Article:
Why Trump named Stephen Moore to the Federal Reserve's board of directors


Earlier this week, Trump spoke with National Economic Council Director Larry Kudlow. The president had seen a column in the Wall Street Journal, co-written by Moore, with the headline: "The Fed is a threat to growth." Moore argued that "the last major obstacle to staying on this path [of economic growth] is the deflationary monetary policy of the Federal Reserve ".

Trump asked his senior economic adviser when he saw the column. Kudlow replied that he had done it and "liked it a lot".

"Why is not [Moore] the president of the Fed? ", asked Trump rhetorically.

After Kudlow answered that the Fed's board had two openings, the president asked his advisor to talk to Moore about one of the posts. Kudlow asked if Moore was interested and he replied. Trump has proposed to Moore the position of board member of the Fed, which will only become official after being subjected to a verification process.

If Moore sits on the board, he will work with a central bank chief whom he has criticized on several occasions. In a column published in December on the Heritage Foundation website, Moore said Trump was right in saying that rate hikes "would slow down growth and crush the stock market to fight against non-existent inflation."

"What needs to be done now?" Trump wants to dismiss the Fed chairman, though he is doubtful that he has the power. "It's much better for Powell to behave honorably and to admit that his policy has had disastrous economic and financial consequences and resign, "wrote Moore at the time. Trump was not aware of the December editorial, according to the head of the administration.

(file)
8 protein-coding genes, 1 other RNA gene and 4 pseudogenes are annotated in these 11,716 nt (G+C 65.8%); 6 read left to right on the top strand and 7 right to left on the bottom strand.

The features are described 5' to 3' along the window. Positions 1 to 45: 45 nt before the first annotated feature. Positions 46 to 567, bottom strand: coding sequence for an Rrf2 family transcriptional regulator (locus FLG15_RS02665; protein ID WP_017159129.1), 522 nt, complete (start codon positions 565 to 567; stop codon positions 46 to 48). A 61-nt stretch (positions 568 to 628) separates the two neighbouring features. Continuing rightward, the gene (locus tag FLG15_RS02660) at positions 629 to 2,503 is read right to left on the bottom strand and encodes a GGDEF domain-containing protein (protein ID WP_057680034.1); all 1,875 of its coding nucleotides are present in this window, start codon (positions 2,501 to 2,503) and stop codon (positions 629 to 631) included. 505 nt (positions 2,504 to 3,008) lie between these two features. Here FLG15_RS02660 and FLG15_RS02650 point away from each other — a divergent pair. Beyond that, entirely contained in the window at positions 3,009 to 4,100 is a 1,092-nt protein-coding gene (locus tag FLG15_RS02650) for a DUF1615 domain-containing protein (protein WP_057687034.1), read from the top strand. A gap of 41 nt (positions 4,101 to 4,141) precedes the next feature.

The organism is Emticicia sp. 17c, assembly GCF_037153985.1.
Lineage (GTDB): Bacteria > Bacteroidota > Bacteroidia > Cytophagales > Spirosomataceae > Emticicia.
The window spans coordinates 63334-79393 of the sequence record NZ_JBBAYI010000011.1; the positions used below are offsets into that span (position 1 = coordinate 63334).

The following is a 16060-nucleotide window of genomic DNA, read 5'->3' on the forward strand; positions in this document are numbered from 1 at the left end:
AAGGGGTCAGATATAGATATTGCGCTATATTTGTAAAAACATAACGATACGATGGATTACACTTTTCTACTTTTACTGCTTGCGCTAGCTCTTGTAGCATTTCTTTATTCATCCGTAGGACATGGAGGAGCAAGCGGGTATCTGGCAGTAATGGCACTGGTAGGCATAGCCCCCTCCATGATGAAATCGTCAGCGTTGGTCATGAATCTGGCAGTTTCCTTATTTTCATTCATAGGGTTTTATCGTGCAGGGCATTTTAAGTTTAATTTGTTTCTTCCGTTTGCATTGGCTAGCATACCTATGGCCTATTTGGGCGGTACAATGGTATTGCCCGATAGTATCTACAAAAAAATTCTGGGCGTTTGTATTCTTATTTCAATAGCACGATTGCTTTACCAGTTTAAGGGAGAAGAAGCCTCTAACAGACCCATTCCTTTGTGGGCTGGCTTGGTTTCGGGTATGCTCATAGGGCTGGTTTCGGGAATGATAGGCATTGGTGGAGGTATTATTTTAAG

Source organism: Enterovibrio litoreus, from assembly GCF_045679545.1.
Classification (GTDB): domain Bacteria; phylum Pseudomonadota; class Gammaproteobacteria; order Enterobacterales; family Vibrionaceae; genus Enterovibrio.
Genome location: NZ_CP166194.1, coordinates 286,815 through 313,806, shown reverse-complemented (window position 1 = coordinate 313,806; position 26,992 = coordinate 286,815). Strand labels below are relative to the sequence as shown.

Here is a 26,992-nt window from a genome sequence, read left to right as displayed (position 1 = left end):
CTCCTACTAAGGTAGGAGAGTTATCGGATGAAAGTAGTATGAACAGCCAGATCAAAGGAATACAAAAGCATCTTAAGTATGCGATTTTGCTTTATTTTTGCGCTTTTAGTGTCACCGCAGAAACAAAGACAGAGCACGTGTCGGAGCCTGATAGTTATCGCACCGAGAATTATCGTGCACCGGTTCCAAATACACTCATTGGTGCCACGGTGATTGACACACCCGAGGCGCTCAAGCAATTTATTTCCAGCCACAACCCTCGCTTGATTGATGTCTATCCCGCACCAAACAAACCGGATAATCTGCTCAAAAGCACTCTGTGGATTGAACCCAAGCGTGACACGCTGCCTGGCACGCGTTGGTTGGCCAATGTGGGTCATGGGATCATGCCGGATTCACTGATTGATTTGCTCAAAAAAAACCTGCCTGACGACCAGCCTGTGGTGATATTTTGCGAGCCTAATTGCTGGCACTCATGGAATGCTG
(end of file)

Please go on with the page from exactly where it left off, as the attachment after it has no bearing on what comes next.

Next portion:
Moore, 59, has backed Republicans' tax cuts for corporations and most individuals, and advised Trump on tax policy during the 2016 campaign. Critics see some of his opinions As extreme: in a private statement in 2016, he said Trump could try to cut costs by eliminating the departments of Commerce, Energy and Education, among other measures.

Despite Moore's ascent and Trump's skepticism, Powell's work seems safe for the moment. The Fed's indication Wednesday that she will not raise rates this year seems to have eased the president's frustrations.

"Everything is settled," said the manager. "There will be no further rate hike in my life." And the other thing the president wanted was to stop downsizing, and Jay [Powell] announced this yesterday. "

The President's comments on Powell and the Fed's policy raised questions as to whether he respected the central bank's independence. The fact that the administration seems satisfied with the decision to delay further rate increases after months of public pressure by the president will do little to alleviate these concerns.

According to the head of the administration, Powell did not capitulate to Trump on the interest rate policy, but "heard" what the president said. The Fed "made the right choice" after going "too far" in December, increasing its range of target interest rates, the person said.

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